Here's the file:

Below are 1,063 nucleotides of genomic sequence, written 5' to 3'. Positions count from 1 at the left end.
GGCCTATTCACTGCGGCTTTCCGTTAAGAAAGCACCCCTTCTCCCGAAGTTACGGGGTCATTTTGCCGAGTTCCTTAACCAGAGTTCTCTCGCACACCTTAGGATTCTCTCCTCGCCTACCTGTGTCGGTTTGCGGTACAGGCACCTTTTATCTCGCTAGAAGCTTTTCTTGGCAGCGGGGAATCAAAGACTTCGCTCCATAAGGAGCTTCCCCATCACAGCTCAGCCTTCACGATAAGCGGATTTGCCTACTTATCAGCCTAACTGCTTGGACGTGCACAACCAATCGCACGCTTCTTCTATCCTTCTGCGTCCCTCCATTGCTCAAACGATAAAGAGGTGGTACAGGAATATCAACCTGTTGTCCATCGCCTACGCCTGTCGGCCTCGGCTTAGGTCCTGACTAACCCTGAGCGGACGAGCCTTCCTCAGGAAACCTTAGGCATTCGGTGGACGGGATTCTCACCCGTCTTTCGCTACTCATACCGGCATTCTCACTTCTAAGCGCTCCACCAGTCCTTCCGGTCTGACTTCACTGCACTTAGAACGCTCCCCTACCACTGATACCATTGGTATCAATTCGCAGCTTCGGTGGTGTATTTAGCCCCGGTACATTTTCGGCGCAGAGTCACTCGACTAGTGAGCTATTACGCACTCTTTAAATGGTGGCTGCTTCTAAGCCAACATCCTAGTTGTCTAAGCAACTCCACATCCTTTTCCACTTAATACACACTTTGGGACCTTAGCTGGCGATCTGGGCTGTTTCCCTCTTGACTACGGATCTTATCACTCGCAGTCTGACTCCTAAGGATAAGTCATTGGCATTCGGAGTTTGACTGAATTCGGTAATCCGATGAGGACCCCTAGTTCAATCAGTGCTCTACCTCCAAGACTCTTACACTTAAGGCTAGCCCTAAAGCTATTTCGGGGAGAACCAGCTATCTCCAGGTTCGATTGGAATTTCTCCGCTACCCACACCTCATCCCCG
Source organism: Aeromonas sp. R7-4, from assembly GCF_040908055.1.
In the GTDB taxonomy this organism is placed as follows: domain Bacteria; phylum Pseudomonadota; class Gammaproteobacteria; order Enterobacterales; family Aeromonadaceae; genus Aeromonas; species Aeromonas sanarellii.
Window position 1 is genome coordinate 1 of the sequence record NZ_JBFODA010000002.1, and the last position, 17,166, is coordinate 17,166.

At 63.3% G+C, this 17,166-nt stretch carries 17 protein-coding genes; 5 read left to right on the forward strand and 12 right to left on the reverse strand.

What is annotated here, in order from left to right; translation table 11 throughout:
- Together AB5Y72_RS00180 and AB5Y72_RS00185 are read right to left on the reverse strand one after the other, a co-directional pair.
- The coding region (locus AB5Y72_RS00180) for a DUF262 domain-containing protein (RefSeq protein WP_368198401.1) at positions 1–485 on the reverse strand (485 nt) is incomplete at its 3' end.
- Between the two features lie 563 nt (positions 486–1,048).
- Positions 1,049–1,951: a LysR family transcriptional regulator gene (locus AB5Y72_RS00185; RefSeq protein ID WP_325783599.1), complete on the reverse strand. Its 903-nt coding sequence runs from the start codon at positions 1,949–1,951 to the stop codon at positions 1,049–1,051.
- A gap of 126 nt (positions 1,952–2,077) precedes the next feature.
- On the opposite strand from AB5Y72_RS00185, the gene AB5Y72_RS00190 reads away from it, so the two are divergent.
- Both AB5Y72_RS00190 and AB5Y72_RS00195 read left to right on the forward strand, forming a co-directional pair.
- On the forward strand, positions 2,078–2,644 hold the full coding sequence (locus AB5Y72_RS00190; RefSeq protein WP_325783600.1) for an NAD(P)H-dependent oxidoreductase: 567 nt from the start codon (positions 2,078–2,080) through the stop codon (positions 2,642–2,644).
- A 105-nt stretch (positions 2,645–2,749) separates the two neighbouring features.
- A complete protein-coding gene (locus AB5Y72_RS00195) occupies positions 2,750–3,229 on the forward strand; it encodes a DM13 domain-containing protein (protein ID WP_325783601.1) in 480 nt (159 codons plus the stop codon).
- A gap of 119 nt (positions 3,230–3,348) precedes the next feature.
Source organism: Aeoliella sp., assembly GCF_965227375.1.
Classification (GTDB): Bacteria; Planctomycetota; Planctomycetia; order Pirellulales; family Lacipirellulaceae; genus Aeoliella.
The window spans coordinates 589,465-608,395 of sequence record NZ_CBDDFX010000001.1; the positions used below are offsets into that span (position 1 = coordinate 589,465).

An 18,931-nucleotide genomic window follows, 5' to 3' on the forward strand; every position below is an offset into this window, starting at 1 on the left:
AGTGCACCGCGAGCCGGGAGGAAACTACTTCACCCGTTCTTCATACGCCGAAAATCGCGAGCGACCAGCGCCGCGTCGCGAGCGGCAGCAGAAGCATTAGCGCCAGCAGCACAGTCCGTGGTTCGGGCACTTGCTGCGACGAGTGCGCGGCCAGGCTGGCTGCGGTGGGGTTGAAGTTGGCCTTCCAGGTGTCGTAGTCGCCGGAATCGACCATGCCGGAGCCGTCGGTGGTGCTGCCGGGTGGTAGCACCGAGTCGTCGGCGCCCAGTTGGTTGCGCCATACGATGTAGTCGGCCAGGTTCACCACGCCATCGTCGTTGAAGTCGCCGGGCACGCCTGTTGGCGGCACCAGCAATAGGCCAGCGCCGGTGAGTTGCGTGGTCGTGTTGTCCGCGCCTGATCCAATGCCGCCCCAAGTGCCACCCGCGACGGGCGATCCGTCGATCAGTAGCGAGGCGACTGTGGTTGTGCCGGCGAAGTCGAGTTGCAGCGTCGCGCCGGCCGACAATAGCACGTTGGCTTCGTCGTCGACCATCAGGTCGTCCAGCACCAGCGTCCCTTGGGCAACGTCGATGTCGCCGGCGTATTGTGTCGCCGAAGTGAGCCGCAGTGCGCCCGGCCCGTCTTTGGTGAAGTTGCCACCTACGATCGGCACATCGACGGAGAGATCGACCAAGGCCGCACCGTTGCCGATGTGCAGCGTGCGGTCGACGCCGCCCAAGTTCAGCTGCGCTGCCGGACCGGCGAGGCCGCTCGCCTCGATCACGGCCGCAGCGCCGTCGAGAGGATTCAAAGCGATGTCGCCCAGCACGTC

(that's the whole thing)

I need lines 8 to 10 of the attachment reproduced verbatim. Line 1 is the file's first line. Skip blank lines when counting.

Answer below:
- Together AB5Y72_RS00180 and AB5Y72_RS00185 are read right to left on the reverse strand one after the other, a co-directional pair.
- The coding region (locus AB5Y72_RS00180) for a DUF262 domain-containing protein (RefSeq protein WP_368198401.1) at positions 1–485 on the reverse strand (485 nt) is incomplete at its 3' end.
- Between the two features lie 563 nt (positions 486–1,048).